Circle Research

Circle Research
After years of assembling fresh beats and funky breaks at their old Astro’s Turf studio in Toronto’s Little Italy, the production/DJ duo known as Circle Research is on the move. Even though they’ve only travelled a few blocks, for Astro the Guillotine and Nix the Finger Prince (aka Gil Masuda and Nik Timar respectively), it’s a real step up. "The vibe is much better in here. The house is much bigger and cleaner too,” says Nix. "There were mice,” adds Gil.

It’s a new multi-level residence, but the residuals of the old "lo-fi meets hi-fi” vibe are still unmistakable. This includes a collection of old vintage analog synths (including an impressive setup of classic Wurlitzers) mashed up with the requisite MPC and ProTools set up. Added to the mix are a selection of classic "Speak & Reads” ("good for cool sampling,” says Gil) thrown in for good measure.

Circle Research’s patented cut-scratch-and-boogie b-boyism ethic stems from a long-time love of all things hip-hop. The duo has come a long way from the hip-hop aficionados’ humble beginnings, throwing parties around Toronto back in ’92. Working with artists like the Oddities, Abdominal, Phatt Al, Tara Chase, Sunshine State and Ivana Santilli, the duo are known for their retro minimalist approach to production. "We pretty much work the same equipment because we’ve been working on it so long. And it always works itself out in benefit of the track,” says Nix. It’s almost uncanny how the duo seem to be on the same page musically. Held in high regard for their long-running Toronto underground hip-hop radio show, Circle Research are highly proficient in melding their beloved classic retro hip-hop with modern funk. This is likely due to them coming from the same mindset of digging and collecting prized samples.

"We originally only collected hip-hop but as we got older we started digging for more rare breaks. And from there our musical tastes really started to open up, where before we were more close-minded,” says Nix. For the duo, beat creation usually begins on MPC, including the drum rhythm punching. From there, it’s both an independent and collaborative effort: after one makes the beat, they usually develop the foundation independently and come back to decide what works and what’s doesn’t, and what needs to be added or recorded. From there, it’s just a matter of a ProTools polish and mix down. "We haven’t really strayed much,” Gil says of the whole endeavour. "Our demo that we put together in ’96 is pretty much the same process today.” Indeed, the duo notes that today’s sound is more professional and a better reflection of their maturing tastes. Today, the duo’s musical tastes can wildly vary but both usually agree on liking the same stuff. Right now, the focus is on instrumental tracks, as evidenced by their soon-to-drop Who? album, a collection of smooth and synthy hip-hop influenced tracks.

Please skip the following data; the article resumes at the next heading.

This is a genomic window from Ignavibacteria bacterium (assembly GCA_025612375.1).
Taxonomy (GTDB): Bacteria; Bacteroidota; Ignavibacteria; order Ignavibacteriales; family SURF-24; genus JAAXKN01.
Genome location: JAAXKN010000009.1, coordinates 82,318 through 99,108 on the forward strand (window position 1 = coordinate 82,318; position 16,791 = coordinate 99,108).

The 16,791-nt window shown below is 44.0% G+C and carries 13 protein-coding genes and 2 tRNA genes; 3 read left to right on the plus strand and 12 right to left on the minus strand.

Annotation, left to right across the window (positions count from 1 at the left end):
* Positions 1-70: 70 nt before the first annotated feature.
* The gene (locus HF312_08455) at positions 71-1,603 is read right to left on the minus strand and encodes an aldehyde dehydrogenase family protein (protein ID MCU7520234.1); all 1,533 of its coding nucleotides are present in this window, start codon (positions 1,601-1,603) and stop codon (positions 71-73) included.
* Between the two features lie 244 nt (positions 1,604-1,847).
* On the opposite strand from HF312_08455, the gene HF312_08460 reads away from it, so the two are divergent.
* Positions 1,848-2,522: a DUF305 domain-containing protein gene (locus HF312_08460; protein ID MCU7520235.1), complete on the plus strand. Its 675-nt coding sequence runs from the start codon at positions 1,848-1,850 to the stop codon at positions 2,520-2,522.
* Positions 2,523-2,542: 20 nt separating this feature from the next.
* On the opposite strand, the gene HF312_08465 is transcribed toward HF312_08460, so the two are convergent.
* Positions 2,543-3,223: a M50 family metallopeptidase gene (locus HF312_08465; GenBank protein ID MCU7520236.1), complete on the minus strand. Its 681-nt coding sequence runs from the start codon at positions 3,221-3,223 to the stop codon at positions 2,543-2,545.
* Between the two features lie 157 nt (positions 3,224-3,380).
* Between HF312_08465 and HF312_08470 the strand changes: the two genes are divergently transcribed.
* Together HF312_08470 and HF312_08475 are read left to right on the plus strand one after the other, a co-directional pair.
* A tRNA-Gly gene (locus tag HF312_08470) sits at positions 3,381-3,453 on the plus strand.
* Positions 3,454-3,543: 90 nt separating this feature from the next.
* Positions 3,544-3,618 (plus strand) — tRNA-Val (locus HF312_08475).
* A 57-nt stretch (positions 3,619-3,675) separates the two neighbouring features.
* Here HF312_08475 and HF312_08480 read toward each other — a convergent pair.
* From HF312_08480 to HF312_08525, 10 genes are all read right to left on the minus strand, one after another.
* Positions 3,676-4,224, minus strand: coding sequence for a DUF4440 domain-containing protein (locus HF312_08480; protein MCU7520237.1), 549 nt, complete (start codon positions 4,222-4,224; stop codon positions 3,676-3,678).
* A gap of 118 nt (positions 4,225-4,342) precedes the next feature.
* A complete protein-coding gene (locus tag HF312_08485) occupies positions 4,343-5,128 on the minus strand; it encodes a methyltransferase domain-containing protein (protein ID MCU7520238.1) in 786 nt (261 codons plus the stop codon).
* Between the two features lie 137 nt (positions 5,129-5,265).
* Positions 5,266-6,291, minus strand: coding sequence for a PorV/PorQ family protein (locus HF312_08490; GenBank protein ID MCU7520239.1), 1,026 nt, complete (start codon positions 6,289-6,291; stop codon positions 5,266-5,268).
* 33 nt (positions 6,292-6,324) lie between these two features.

"We started sampling everything originally. It started with hip-hop, straight up sampling and using the drum machine,” says Timar. "As we get older we started getting new equipment and started to feature some of our favourite stuff from our favourite albums — that ’60s, ’70s and ’80s stuff.” "We weren’t using a lot of real instruments back then but now we are. Now, we’re essentially sampling [as many] instruments as we would a record. Either that or lay it out on ProTools,” says Nix. The team is transitioning to a more electric soulful sound, as opposed to straight up hip-hop. "We’ve got a lot of records so we’re not limited to a certain genre. But it’s all going to have a hip-hop vibe,” notes Gil. Being self-taught, the duo notes that regardless of the equipment, it’s ultimately intended to be the means to a musical end. Even if it’s GarageBand.

"I’ve seen people make the most amazing stuff using the most basic crap imaginable,” notes Nix. "Doesn’t really matter what equipment you’re using. The good stuff will stand out regardless. We’re not trained musicians but we make it work.” While the new studio (the reborn Astro’s Turf) isn’t 100 per cent up and running (it still needs to be fully soundproofed) Circle Research are confident that once they officially start recording in the new digs they’ll be able to not only recapture their trademark vibe but build on it.

"It’s not enough to sample, you need to get the instruments that made them,” Gil says of their current sound recreation mentality. And how does Circle Research define success? "We’re really not that naïve that we’re making a lot of money making hip-hop music in Canada. Although we would like to think that,” offers Nix. "It’s more about getting to quit your day job,” says Gil. "That, and to be able to eat and pay your Toronto rent,” adds Nix.